5 hands-on tips to using social media today in your veterinary practice - DVM
  • SEARCH:
News Center
DVM Featuring Information from:

ADVERTISEMENT

5 hands-on tips to using social media today in your veterinary practice
Practical advice and resources to jumpstart your journey into the new world of social media


DVM360 MAGAZINE


3. Go where the people are.

Not all social media websites are created equal. If you decide to test the social media waters, focus on one of the big four social media websites: Facebook, YouTube, Twitter and LinkedIn. Start with one and see what it does for your practice. If you feel it's a good investment, pick another site to master. Let's look at the "big four" one at a time.

  • Facebook is by far the largest and most active social media site with users posting more than 60 million updates daily. Reputations can be made or broken here by wall comments, "likes," status updates and postings.

User demographics align well with companion-animal veterinary clients. And Facebook's commercial component is well suited to veterinary practices. It requires that you first have a personal Facebook account. From your personal account, you can create a Fan page or a Group page. The Group page provides more options and is easier to use than the Fan page.

Creating a Group page makes the most sense for veterinary practices. To find out more, go to http://Facebook.com/ and look for simple-to-follow instructions to set up a page. Before you do, however, have a plan to use it. Administering a Facebook page is a great way to share new, interesting and useful information with your clients and other pet owners to increase awareness of your practice.

  • YouTube is the world's second largest search engine after Google. It is far more familiar to most people, however, for the interesting and often entertaining video clips housed there. Consider using YouTube to upload short video clips on how to clip pets' toenails or brush pets' teeth. Ordinary, seemingly mundane practice activities like these can be of great interest to pet owners, and printed instructions can't compare to video. Who knows, a novel, useful video clip from your practice might even "go viral" and be sent around the world, giving your clinic instant YouTube celebrity status and exposure. If nothing else, it will provide your clients with an easy-access learning tool from your practice.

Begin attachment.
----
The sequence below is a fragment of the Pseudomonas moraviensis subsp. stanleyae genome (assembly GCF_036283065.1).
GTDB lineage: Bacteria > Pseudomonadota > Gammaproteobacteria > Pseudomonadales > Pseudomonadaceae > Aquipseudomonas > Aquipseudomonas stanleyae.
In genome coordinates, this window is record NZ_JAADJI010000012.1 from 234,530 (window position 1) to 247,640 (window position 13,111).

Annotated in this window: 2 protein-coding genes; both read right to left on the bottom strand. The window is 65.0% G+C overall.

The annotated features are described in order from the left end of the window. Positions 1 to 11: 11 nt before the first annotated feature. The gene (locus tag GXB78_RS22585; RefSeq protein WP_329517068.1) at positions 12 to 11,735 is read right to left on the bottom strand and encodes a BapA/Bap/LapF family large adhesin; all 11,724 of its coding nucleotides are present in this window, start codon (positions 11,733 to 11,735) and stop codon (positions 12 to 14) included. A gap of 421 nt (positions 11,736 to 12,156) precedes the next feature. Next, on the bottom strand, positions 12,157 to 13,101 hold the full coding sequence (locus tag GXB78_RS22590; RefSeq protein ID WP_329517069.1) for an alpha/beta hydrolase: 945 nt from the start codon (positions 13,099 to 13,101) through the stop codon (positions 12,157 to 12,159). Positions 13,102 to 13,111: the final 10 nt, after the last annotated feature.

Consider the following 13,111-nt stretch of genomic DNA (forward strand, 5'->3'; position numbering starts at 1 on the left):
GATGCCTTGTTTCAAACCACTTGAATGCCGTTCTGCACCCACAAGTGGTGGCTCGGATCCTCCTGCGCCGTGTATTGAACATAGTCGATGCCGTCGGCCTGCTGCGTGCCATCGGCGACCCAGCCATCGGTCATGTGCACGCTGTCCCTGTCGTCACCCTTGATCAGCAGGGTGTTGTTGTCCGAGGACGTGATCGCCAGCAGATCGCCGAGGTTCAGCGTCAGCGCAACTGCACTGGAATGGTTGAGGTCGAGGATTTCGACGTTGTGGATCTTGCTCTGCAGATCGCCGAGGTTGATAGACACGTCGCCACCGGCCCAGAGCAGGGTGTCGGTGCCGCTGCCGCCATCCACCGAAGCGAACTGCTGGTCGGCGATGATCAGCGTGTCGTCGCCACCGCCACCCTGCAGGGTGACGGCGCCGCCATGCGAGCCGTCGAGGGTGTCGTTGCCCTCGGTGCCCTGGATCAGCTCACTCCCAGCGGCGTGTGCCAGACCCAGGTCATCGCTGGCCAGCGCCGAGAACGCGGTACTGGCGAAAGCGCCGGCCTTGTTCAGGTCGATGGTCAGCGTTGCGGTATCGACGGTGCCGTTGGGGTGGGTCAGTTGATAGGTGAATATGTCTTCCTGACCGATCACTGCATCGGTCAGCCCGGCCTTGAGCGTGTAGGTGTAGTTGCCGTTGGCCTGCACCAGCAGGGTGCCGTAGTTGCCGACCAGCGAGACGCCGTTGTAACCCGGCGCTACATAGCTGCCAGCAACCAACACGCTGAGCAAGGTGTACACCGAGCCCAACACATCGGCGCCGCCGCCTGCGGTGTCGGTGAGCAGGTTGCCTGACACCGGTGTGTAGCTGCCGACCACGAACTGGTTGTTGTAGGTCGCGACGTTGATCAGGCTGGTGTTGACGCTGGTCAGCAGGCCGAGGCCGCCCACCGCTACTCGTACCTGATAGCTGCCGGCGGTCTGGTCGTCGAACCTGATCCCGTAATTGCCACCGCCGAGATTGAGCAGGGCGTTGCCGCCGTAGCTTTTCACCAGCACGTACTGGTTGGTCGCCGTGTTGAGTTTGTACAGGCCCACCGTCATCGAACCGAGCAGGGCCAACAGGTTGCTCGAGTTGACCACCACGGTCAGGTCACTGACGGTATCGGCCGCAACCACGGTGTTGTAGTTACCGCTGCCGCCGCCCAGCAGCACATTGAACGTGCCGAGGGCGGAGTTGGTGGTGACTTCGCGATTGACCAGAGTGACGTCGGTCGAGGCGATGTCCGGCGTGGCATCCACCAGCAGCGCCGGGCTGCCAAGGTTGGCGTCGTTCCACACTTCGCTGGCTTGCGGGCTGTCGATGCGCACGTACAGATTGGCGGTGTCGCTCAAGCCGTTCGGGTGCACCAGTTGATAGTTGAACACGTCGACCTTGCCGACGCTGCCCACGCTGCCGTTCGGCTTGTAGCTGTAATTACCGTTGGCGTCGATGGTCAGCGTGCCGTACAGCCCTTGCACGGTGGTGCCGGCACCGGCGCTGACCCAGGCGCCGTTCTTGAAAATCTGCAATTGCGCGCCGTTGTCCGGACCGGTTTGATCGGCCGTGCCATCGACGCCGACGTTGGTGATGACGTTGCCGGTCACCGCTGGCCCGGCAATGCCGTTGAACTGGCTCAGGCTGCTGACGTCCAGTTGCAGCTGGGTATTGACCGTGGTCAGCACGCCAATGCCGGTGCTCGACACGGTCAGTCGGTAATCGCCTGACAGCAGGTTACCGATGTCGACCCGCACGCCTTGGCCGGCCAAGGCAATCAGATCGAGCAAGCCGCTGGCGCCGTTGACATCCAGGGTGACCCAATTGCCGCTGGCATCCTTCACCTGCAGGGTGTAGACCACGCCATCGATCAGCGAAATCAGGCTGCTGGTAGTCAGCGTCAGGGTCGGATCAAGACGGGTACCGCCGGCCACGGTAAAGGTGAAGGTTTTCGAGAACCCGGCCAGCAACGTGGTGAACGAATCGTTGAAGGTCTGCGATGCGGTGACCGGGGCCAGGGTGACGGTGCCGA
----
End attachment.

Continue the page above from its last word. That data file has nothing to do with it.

Once you've created a video, make sure your clients know it's there. Put the video link address on appropriate client handouts, post the link on your Web site, and send it to your Facebook group, if you have one, to spread the word.

  • Twitter is one of the fastest growing social media. A "tweet" is a text message of 140 characters or less. You can broadcast a tweet to one or many, and other Twitter users can "re-tweet" your message to many more.

Millennials and Gen Xers, ages 15 to 44, are the heaviest Twitter users. If your practice has a younger or tech-savvy clientele, why not consider it? Ask clients for their reminder preferences — would they like reminder telephone calls, e-mails or tweets for future appointments? You can also tweet short announcements or news. For example, if you have openings in your doggy day care or are offering a new kitten class, tweeting is a great way to let clients know.

  • LinkedIn is an online business network people use to make connections and find contacts to help their businesses. Like the other social media websites, LinkedIn is free. It is especially useful in recruiting employees when you have openings in your practice. In fact, last year, 80 percent of employers used LinkedIn for this purpose. An added advantage of using your LinkedIn contacts to put you in touch with potential employees is that you'll avoid the avalanche of unqualified resumes that http://Monster.com/, http://Craigslist.org/ or http://CareerBuilder.com/ searches typically generate.


ADVERTISEMENT

Source: DVM360 MAGAZINE,
Click here